Chicken Skewers with Dukkah Crust Recipe
Dukkah makes everything better. This Middle Eastern spice mix, often including sesame seeds, sumac, and hazelnuts, is most commonly combined with oil and used as a dipping sauce. This recipe coats the chicken in mustard and dukkah and is accompanied by a sweet-sour sauce of honey and balsamic vinegar.
Game plan: The vinegar-honey sauce and dukkah (if making) can be done up to 5 days ahead. Coat the chicken in the dukkah mix up to 2 hours ahead of time and then refrigerate both. When you’re ready to eat, bake the skewers and warm up the sauce over low heat until it is syrupy. For a slacker solution for the coating, substitute toasted fine breadcrumbs mixed with cumin and sesame seeds.
- 2/3 cup balsamic vinegar
- 1/3 cup honey
- 2 tablespoons Dijon mustard
- 1/4 cup olive oil
- 24 chicken tenders, also called chicken tenderloins
- 1 cup Dukkah
- 1/4 cup grated Parmigiano-Reggiano cheese (about 1 ounce)
- 24 metal or bamboo skewers (if using bamboo skewers, soak them in water for 30 minutes before cooking)
- Heat the oven to 350°F and arrange a rack in the middle.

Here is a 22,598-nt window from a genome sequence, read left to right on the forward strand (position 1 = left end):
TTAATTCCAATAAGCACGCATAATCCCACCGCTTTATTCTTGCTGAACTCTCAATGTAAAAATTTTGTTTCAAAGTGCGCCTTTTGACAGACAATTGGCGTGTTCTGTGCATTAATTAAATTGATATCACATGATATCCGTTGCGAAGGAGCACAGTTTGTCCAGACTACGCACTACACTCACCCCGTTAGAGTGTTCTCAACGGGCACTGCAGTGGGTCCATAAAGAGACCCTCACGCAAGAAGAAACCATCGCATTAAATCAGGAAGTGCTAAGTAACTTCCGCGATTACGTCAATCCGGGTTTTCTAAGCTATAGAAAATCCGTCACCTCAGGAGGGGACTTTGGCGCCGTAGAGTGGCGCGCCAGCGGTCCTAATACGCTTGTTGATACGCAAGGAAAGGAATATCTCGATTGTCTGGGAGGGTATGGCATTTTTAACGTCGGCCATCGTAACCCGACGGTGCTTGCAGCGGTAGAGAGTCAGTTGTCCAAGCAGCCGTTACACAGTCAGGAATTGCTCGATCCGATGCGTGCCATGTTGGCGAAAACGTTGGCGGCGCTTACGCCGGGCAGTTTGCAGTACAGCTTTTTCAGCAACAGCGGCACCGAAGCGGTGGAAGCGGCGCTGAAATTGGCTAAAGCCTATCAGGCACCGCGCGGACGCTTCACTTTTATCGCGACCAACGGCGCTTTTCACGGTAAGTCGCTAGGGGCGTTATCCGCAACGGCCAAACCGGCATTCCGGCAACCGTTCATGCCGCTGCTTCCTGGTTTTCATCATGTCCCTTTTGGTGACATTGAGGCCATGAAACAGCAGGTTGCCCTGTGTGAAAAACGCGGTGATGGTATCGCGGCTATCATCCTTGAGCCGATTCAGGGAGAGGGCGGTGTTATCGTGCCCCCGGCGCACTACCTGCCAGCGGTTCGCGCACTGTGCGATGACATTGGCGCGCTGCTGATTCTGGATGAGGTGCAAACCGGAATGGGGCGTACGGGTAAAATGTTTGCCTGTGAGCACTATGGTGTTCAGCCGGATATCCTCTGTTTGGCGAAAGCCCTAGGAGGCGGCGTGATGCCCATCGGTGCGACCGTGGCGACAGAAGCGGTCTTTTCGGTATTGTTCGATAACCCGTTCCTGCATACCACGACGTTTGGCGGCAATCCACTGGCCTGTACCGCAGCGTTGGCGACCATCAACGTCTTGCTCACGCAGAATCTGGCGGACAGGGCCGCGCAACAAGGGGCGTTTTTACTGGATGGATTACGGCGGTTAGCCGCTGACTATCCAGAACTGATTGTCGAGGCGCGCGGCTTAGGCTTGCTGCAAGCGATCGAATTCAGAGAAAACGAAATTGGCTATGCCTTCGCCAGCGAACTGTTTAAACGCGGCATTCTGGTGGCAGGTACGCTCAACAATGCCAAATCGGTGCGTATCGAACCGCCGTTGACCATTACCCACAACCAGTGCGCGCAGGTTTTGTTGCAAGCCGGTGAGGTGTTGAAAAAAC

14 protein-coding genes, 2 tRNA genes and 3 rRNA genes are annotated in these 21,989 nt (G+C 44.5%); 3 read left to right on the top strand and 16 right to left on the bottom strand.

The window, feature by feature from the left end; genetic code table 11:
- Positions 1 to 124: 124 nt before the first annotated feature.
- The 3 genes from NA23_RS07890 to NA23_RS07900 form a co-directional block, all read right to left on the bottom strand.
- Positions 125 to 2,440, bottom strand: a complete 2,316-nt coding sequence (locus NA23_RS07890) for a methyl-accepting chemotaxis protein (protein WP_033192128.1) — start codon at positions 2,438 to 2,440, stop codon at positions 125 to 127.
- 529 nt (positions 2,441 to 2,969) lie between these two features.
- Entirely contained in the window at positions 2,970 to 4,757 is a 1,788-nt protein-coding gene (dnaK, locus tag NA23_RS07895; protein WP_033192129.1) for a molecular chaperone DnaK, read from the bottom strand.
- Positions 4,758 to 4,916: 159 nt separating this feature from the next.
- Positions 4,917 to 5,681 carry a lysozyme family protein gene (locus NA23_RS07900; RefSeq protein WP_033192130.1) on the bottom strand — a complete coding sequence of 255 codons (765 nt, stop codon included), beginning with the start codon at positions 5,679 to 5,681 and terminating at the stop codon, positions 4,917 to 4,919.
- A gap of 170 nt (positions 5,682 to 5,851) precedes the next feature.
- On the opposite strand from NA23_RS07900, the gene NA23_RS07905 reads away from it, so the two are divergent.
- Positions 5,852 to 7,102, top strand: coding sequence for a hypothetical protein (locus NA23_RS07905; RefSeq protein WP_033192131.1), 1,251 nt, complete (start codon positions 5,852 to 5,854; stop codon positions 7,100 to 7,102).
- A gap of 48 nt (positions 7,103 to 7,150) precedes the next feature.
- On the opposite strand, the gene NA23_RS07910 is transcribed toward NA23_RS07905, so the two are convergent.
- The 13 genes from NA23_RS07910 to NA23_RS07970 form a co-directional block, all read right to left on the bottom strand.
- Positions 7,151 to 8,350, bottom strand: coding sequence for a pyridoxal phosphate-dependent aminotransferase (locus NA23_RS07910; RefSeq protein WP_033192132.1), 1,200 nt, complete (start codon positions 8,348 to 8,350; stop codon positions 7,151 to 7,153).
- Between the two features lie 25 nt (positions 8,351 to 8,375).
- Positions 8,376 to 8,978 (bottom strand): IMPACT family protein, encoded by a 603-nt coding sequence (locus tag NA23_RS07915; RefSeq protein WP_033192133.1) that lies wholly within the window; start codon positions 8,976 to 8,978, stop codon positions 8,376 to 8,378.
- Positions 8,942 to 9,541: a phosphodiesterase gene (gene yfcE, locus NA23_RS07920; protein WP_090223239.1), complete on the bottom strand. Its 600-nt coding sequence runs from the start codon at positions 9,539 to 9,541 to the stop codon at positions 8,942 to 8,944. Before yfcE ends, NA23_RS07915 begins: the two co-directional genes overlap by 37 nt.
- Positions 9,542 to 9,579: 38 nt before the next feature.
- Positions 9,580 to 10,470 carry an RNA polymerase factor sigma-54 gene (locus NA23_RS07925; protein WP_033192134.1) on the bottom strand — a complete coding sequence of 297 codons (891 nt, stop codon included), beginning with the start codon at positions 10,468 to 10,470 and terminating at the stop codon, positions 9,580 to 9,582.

- Combine balsamic vinegar and honey in a small saucepan over medium heat. Simmer until reduced by 1/2, about 10 minutes. Set aside to cool.
- Combine mustard and olive oil in a shallow bowl and season well with salt and freshly ground black pepper. Toss chicken in mustard mixture until well coated.
- Combine dukkah and Parmigiano-Reggiano in a wide, shallow dish and mix thoroughly. Roll each tender in the dukkah mix until well coated.
- Thread a chicken tender on each skewer. Place chicken skewers on wire cooling racks. Nest each wire rack in a baking sheet and place in the oven. Bake until the meat is firm and the dukkah crust is golden, about 25 to 30 minutes. Serve the skewers with the vinegar-honey sauce.
Beverage pairing: Taittinger Brut La Française Champagne, France. There’s a lot going on in this dish, making it difficult to match with wine. A good rule to remember in cases like this is that champagne goes with everything. For this recipe, it really does work well: It has the fruit to work with the honey-vinegar sauce and a slight nutty-toastiness to pair with the dukkah.